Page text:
During my recent trip to Boston, I had the opportunity to visit MIT. At the end of a long day of meetings with various MIT tech masterminds, I made my way to the funny shaped building (see photo right-below) where the World Wide Web Consortium (W3C) and its director Tim Berners-Lee work. Berners-Lee is of course the man who invented the World Wide Web 20 years ago.
This was my first meeting with the Web’s creator, whose work and philosophy was a direct inspiration for me when I launched ReadWriteWeb back in 2003.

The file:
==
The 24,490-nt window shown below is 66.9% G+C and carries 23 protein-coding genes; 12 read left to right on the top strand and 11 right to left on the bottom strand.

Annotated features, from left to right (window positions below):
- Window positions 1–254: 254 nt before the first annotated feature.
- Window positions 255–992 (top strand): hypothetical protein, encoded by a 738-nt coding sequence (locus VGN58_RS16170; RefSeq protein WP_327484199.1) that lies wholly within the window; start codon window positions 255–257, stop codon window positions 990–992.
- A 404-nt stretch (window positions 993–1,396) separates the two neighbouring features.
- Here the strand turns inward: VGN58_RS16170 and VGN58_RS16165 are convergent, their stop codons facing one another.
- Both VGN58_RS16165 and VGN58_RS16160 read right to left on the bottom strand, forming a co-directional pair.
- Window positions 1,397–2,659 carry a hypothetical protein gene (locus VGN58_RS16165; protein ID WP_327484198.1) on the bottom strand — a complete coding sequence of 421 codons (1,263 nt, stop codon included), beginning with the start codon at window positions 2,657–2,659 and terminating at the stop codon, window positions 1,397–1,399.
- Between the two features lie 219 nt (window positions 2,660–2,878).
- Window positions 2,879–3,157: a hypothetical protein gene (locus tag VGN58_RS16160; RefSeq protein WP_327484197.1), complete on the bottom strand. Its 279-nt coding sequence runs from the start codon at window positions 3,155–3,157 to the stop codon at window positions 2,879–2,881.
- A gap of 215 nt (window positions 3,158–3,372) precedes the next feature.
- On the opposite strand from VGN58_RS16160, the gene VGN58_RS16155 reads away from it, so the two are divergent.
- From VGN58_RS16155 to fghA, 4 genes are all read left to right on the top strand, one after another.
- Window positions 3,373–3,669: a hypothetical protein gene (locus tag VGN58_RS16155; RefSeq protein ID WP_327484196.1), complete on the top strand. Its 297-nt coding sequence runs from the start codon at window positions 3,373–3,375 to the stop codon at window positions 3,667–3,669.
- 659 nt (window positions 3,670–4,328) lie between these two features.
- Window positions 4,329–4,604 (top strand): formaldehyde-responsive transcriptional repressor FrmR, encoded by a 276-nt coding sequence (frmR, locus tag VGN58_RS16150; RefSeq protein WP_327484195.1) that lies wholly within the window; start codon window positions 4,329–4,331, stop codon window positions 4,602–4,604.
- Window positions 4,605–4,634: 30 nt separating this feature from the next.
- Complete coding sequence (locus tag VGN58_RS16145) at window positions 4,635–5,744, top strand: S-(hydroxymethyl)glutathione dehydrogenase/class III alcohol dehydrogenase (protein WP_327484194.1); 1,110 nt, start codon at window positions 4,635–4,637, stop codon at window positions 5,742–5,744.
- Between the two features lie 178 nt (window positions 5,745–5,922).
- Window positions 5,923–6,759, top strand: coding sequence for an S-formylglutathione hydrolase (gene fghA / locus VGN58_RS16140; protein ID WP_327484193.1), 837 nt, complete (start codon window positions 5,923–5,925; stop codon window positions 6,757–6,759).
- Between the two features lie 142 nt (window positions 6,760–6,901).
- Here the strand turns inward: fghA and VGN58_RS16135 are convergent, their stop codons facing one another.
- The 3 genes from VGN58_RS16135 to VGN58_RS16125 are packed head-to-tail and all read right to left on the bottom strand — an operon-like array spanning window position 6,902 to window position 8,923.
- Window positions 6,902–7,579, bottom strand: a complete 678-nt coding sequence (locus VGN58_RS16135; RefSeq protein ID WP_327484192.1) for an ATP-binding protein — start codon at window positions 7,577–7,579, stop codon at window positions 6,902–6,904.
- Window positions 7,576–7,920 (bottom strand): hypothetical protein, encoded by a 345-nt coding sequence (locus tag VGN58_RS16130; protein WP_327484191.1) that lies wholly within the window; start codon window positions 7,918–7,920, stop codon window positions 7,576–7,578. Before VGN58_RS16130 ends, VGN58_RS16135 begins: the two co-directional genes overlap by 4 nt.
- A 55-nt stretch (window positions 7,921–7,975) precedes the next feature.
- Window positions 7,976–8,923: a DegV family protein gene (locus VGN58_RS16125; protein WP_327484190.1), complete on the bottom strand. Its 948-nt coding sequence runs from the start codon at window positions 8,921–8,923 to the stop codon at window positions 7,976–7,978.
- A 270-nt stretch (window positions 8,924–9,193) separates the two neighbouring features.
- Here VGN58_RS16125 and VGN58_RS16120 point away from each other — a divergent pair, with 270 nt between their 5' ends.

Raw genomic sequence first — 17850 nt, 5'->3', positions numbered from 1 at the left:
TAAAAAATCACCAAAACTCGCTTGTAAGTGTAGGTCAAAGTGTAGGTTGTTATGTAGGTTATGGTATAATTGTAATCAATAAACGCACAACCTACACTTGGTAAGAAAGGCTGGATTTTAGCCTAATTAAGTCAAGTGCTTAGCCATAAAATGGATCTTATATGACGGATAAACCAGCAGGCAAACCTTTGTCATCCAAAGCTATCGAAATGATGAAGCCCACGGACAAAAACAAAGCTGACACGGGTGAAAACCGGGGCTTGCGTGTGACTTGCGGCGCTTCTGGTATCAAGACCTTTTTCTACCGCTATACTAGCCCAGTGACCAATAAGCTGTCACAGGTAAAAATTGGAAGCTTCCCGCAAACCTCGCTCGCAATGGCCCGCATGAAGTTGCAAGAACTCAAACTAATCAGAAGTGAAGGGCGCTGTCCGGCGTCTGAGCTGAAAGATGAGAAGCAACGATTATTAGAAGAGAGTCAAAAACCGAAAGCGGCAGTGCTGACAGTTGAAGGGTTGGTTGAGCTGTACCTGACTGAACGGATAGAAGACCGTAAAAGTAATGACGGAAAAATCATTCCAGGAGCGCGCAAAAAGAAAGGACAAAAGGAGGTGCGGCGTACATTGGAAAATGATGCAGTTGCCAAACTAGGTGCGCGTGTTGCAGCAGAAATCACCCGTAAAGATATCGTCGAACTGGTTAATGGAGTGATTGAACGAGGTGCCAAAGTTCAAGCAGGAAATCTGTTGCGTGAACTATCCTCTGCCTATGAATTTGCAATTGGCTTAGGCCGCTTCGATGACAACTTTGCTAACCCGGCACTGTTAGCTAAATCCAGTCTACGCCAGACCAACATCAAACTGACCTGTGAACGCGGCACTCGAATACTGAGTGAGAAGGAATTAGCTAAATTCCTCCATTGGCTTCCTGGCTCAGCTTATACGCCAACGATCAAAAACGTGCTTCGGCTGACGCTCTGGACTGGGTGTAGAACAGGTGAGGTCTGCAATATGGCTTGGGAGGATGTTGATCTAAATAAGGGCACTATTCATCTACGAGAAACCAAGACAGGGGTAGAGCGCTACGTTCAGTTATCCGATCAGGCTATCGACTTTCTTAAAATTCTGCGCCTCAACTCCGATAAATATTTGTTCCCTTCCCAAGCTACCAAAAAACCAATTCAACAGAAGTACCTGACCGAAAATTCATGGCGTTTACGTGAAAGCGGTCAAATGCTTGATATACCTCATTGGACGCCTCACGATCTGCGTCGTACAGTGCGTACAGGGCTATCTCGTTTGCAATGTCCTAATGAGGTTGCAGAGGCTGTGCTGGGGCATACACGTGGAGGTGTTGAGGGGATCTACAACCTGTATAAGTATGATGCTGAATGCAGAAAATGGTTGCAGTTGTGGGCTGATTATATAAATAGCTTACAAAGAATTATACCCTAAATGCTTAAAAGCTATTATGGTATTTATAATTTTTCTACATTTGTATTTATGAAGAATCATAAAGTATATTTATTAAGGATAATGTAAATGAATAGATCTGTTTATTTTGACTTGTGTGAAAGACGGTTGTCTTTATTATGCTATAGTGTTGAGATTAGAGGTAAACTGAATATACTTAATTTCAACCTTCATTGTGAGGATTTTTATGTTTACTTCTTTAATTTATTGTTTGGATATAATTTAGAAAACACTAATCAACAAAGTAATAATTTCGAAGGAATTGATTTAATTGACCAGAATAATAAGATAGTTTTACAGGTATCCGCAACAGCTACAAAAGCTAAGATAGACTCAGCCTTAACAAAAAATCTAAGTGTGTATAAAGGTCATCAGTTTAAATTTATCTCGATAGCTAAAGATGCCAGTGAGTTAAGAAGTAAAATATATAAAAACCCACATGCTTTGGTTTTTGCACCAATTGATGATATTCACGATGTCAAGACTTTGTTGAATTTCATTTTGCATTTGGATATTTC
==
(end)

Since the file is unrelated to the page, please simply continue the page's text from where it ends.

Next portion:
After shaking hands, I told Tim Berners-Lee that this blog’s name was in part inspired by the first browser, which he developed, called “WorldWideWeb”. That was a read/write browser; meaning you could not only browse and read content, but create and edit content too. It was a shame then when Mosaic, a read-only browser, became the first mainstream web browser in the mid-90s. It wasn’t until the rise of Web 2.0 that the read/write philosophy gained widespread acceptance. On that note, we launched into the interview …